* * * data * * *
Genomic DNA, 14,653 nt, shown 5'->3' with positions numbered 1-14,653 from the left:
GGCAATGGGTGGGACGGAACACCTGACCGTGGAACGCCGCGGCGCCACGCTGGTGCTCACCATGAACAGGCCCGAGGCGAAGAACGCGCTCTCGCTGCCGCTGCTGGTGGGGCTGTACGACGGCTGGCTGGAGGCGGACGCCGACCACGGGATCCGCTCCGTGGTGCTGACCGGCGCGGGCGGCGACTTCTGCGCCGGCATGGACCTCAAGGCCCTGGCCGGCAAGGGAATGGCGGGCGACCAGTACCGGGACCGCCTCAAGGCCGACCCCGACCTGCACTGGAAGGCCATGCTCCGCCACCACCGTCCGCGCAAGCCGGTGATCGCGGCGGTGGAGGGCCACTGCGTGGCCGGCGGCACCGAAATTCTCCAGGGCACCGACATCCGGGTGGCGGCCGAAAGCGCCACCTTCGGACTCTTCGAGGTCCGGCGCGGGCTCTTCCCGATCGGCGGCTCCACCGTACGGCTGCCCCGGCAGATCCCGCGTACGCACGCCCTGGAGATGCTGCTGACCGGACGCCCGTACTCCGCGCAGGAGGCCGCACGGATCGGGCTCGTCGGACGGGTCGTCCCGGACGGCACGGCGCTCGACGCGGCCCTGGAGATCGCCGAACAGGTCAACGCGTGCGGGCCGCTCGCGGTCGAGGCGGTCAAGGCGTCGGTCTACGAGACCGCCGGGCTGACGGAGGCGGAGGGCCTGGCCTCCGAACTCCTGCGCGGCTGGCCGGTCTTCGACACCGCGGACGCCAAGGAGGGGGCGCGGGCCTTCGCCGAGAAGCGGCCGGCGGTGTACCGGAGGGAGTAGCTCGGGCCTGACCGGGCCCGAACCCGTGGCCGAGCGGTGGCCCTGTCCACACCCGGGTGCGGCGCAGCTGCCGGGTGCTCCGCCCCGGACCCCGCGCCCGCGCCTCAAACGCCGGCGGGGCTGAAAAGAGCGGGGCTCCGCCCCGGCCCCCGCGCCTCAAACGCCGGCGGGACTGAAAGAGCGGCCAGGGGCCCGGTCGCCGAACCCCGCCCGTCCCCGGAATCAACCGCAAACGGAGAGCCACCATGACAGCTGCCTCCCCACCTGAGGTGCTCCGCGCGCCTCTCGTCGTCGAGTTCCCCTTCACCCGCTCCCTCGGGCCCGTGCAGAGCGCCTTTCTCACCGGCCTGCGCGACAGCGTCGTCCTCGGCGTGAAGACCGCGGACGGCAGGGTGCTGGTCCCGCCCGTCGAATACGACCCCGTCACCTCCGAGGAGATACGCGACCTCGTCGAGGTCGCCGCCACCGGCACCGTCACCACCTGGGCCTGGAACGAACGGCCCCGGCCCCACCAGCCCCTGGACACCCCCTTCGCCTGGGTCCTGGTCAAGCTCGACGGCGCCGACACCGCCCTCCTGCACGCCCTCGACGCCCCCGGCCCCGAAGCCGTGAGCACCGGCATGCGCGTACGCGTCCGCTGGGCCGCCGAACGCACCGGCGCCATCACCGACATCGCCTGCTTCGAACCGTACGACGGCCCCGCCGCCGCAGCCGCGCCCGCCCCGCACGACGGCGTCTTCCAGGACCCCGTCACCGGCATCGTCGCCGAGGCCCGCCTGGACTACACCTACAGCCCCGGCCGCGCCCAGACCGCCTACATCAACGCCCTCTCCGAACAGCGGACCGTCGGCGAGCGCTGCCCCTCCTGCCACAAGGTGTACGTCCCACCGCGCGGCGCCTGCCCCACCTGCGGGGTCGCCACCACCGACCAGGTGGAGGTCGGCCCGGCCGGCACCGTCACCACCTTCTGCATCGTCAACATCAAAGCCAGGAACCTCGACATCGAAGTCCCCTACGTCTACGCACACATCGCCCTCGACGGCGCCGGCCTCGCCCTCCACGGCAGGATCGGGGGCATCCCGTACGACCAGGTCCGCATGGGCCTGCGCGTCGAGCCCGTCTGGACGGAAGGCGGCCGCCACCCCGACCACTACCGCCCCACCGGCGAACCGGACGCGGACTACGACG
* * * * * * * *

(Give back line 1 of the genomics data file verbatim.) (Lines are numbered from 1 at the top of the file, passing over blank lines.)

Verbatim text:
Genomic DNA, 14,653 nt, shown 5'->3' with positions numbered 1-14,653 from the left: